Given his raw, self-taught style, Tolliver's paintings fall into what is known as the Outsider Art genre. He used house paint on cardboard, wood, metal, Masonite, and even furniture and frequently used bottle caps for mountings. He often used solid colors in his backgrounds and was partial to bright hues, such as red, yellow, and orange. He was particularly fond of purple.
In 1981, Montgomery Museum of Fine Arts mounted a one-man show of his work, but Tolliver did not rise to national prominence until the following year. His artwork was featured, along with the work of fellow Alabama Outsider artist Bill Traylor, at the Corcoran Gallery of Art in Washington, D.C. The show was titled "Black Folk Art in America: 1930-1980." Some art critics and historians believe that Traylor, who was discovered after his death in 1947 in Montgomery, was a significant influence on Tolliver.
Tolliver's work has appeared at such renowned institutions as the American Folk Art Museum in New York, the High Museum of Art in Atlanta, the New Orleans Museum of Art, the Milwaukee Art Museum, and the American Visionary Art Museum in Baltimore. Tolliver and his artwork were the subjects of two books: Mose T from A to Z: The Folk Art of Mose Tolliver by Anton Haardt and Mose T's Slapout Family Album by Robert Ely, an English teacher, Montgomery native, and friend of Tolliver's, who wrote poems to accompany the paintings included in his book. Tolliver's work has also appeared in books on Outsider Art and African American art.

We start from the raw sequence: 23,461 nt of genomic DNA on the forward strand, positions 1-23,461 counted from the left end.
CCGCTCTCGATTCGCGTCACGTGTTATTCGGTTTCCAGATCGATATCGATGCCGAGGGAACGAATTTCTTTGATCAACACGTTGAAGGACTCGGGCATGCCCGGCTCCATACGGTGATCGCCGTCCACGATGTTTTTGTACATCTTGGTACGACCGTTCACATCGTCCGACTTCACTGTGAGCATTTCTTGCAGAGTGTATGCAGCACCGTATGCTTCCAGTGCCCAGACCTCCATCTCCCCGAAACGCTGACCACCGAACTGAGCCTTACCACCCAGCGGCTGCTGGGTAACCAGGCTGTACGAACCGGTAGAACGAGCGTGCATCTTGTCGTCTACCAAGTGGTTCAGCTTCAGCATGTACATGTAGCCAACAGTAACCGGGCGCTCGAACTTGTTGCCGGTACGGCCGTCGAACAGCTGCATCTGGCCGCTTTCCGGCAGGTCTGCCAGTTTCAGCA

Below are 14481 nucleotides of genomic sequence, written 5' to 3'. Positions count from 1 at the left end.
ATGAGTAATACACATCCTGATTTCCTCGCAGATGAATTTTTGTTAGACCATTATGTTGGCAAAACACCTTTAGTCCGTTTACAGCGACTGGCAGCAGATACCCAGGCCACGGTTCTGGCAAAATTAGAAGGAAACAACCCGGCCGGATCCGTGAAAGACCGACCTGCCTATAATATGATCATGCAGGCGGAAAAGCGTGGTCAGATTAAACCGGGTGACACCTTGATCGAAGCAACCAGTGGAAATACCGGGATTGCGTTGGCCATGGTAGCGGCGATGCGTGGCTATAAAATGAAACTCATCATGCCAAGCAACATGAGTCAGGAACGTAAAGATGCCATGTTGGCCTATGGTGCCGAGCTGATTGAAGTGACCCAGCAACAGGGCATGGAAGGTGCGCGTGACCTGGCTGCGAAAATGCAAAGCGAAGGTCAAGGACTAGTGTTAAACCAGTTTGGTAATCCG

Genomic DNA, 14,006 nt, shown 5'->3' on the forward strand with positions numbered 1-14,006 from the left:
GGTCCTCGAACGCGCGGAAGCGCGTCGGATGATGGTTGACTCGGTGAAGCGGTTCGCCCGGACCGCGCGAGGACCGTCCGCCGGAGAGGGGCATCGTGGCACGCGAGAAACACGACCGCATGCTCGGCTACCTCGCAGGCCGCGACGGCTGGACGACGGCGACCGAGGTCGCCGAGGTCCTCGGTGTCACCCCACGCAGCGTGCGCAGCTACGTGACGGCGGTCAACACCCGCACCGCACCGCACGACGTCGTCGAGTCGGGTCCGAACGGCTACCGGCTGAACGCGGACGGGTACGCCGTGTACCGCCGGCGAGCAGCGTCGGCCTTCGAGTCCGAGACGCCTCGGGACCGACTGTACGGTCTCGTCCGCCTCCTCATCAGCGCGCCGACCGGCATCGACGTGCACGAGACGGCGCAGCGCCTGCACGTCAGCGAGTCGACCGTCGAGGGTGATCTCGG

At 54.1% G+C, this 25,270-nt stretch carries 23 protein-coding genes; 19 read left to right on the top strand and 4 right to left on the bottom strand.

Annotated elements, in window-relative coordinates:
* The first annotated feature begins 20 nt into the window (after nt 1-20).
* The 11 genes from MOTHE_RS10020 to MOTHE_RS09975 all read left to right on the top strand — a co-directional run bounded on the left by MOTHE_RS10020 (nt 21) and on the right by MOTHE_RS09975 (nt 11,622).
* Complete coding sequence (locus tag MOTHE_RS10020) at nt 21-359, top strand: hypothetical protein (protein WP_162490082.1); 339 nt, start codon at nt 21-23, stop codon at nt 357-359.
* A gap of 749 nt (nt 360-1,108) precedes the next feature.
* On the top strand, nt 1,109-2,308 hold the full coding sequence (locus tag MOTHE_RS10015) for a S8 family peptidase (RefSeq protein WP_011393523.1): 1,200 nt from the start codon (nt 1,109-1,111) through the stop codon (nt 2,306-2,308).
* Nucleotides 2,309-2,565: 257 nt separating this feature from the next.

Early in his career, Tolliver sold his paintings for a few dollars. Later, his prices depended on his mood. Today, Mose T paintings sell for thousands of dollars. By the 1980s, despite painting 10 pieces a day, Tolliver could not keep up with the demand for his work. He hired his daughter Annie Tolliver to duplicate his signature style and subjects and even to sign his name to the pictures. Later, she developed as an acclaimed artist in her own right. Tolliver also encouraged his other children to paint, and his sons Charlie and Jimmy began painting in the early 1990s.
Tolliver died of pneumonia on Oct. 30, 2006, at Baptist Medical Center East in Montgomery. His wife, Willie Mae, preceded
him in death in 1991.
Additional Res ources
Ely, Robert. Mose T's Slapout Family Album. Montgomery, Ala.: Black Belt Press, 1996.
Haardt, Anton. Mose T A to Z: The Folk Art of Mose Tolliver. Montgomery, Ala.: Saturno Press, 2007.
High Museum of Art. Let It Shine: Self-Taught Art from the T. Marshall Hahn Collection. Jackson, Miss.: University Press of Mississippi, 2001.
Kemp, Kathy. Revelations: Alabama's Visionary Folk Artists. Birmingham, Ala.: Crane Hill Publishers, 1994.
Kogan, Lee. "Mose Tolliver: Picture Maker." In African American Vernacular Art of the South, Vol. 1 of Souls Grown Deep, ed. by Paul Arnett and William Arnett, pp. 330-55. Atlanta: Tinwood Books, 2000.
National Public Radio. "Remembrances: Mose T's Art Was an 'Outside' Job." April 15, 2008.
Robert Andrew Dunn
Published May 22, 2008
Last updated August 15, 2011